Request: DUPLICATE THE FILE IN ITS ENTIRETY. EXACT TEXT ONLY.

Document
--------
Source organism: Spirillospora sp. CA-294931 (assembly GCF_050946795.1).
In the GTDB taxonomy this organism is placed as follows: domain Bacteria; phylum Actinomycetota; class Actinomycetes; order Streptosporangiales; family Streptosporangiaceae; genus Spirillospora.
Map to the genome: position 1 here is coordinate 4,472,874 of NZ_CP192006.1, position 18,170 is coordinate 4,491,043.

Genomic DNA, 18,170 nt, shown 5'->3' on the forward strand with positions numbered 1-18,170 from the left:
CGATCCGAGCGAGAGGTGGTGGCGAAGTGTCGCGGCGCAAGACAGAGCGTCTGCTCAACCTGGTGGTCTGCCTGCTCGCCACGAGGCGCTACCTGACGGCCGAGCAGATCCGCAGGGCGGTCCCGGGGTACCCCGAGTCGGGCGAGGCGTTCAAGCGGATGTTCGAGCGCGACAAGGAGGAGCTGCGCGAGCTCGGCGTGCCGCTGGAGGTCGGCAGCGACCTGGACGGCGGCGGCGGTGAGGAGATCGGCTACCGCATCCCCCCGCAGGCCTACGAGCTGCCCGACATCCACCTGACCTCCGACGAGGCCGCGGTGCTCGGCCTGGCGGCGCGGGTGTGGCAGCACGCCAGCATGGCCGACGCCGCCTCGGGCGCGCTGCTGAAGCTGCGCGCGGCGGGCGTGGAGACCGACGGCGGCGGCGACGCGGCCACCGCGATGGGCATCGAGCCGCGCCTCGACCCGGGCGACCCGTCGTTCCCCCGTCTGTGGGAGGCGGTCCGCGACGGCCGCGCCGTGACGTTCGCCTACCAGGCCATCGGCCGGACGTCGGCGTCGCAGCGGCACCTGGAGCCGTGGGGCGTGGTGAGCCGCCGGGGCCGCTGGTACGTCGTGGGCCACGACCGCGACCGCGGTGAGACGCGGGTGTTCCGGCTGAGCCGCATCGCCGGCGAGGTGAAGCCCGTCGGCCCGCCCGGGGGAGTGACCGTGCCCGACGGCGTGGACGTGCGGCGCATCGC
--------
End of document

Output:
Source organism: Spirillospora sp. CA-294931 (assembly GCF_050946795.1).
In the GTDB taxonomy this organism is placed as follows: domain Bacteria; phylum Actinomycetota; class Actinomycetes; order Streptosporangiales; family Streptosporangiaceae; genus Spirillospora.
Map to the genome: position 1 here is coordinate 4,472,874 of NZ_CP192006.1, position 18,170 is coordinate 4,491,043.

Genomic DNA, 18,170 nt, shown 5'->3' on the forward strand with positions numbered 1-18,170 from the left:
CGATCCGAGCGAGAGGTGGTGGCGAAGTGTCGCGGCGCAAGACAGAGCGTCTGCTCAACCTGGTGGTCTGCCTGCTCGCCACGAGGCGCTACCTGACGGCCGAGCAGATCCGCAGGGCGGTCCCGGGGTACCCCGAGTCGGGCGAGGCGTTCAAGCGGATGTTCGAGCGCGACAAGGAGGAGCTGCGCGAGCTCGGCGTGCCGCTGGAGGTCGGCAGCGACCTGGACGGCGGCGGCGGTGAGGAGATCGGCTACCGCATCCCCCCGCAGGCCTACGAGCTGCCCGACATCCACCTGACCTCCGACGAGGCCGCGGTGCTCGGCCTGGCGGCGCGGGTGTGGCAGCACGCCAGCATGGCCGACGCCGCCTCGGGCGCGCTGCTGAAGCTGCGCGCGGCGGGCGTGGAGACCGACGGCGGCGGCGACGCGGCCACCGCGATGGGCATCGAGCCGCGCCTCGACCCGGGCGACCCGTCGTTCCCCCGTCTGTGGGAGGCGGTCCGCGACGGCCGCGCCGTGACGTTCGCCTACCAGGCCATCGGCCGGACGTCGGCGTCGCAGCGGCACCTGGAGCCGTGGGGCGTGGTGAGCCGCCGGGGCCGCTGGTACGTCGTGGGCCACGACCGCGACCGCGGTGAGACGCGGGTGTTCCGGCTGAGCCGCATCGCCGGCGAGGTGAAGCCCGTCGGCCCGCCCGGGGGAGTGACCGTGCCCGACGGCGTGGACGTGCGGCGCATCGC